The Highland County Humane Society will offer monthly low-cost spay and neuter clinics this year, General Manager Kamela Kordik told The Times-Gazette.
Kordik said this is the first year that the Humane Society has been able to offer monthly clinics.
The procedures are performed by the Rascal Unit, which is based in Dublin, but travels the state in two mobile veterinary units to provide accessible pet health care in partnership with humane societies, pounds and shelters.
“Our community has a large population of people who are hard-working but not rich. This gives them the ability to do the right thing and get their animals spayed and neutered at an affordable cost,” Kordik said. “Spaying and neutering is so important, first of all, because it fends off many health problems. You might see cute puppies and cute kittens, but there are way, way more animals in this community than we can possibly service. Reducing the unwanted pregnancies of cats and dogs is really important for our community and for our animals.”
At the Jan. 15 clinic, 43 cats and dogs were spayed and neutered, though Kordik said there’s room for a few more animals.
“It is such a good help to our community because it gives people the opportunity to spay and neuter their cats and dogs at a discount rate,” Kordik said. “They also can get additional testing and vaccinations if they want all at a discount rate.”
Kordik said though the costs of the procedures, vaccinations and tests performed in veterinary offices ranges from vet to vet, the Rascal Unit’s rates are typically a fraction of the cost.
The next clinic will be held on Wednesday, Feb. 12 at Bark of the Town, located at 121 E Main St. in Hillsboro. Check-in for dogs is between 9 a.m. and 9:30 a.m. Check-in for cats is 9:30 a.m. to 10 a.m. Dogs should be leashed, but there will be cages available at the event. Cats should be transported in non-cardboard carriers.
Kordik said owners should be available by phone throughout the day as the clinic will call once their pets’ procedures are complete.
Kordik said there are also a limited number of spots for wellness appointments, which include an exam and cost $38, though there will be a wait. Additional testing and vaccinations may also be added.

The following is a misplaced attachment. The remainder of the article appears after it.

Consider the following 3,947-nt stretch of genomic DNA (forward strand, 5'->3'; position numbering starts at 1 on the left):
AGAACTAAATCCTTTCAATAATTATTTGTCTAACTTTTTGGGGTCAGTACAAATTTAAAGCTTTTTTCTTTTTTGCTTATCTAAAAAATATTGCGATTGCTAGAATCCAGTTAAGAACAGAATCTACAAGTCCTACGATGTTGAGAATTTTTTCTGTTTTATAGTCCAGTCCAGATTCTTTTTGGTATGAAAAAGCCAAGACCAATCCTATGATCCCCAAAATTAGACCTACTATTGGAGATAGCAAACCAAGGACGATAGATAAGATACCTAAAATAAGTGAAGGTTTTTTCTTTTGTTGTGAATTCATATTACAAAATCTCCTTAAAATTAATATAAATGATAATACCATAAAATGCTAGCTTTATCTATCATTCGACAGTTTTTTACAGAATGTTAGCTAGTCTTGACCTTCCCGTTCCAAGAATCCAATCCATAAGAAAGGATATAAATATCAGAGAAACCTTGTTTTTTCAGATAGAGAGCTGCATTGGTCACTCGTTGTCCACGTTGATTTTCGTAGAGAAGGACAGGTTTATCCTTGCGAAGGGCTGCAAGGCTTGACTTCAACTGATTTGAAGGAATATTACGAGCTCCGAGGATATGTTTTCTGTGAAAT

”We’re not trying to compete with vets,” Kordik said. “We’re trying to just get dogs and cats spayed and neutered, but we can accommodate some people [who would like to just get their pets tested or vaccinated].”
Spaying a dog through the clinic ranges from $65 to $115, depending on the dog’s weight; neutering a dog ranges from $55 to $135. Spaying a cat is $50; neutering is $40.
Both cats and dogs must weigh at least 2 pounds in order to be spayed or neutered.
Owners must pre-register and prepay for spay and neuter procedures, though additional testing and vaccinations may be added on the day of the clinic for an additional cost, which can be paid for with cash or check. There may also be additional costs associated with spay and neuter procedures.
Owners must provide a rabies certificate to prove their pet has received its rabies vaccination on the day of the clinic. Pets older than 6 months that haven’t received their rabies vaccinations will be vaccinated. There’s an $8 charge.
Kordik stressed that people from outside Highland County are also welcome to use the clinic.
To register pets for the clinic, visit the Humane Society, located at 9331 SR 124 east of Hillsboro, Tuesday through Saturday from noon to 5 p.m. The humane society can be reached through their Facebook page or by calling 937-393-2110.
For for information, visit the event on the Highland County Humane Society’s Facebook page. For a full schedule of all the Rascal Unit’s travel clinic events throughout Ohio, go to rascalunit.com/travel-clinic.
McKenzie Caldwell is a reporter for The Times-Gazette. Reach her at 937-402-2570.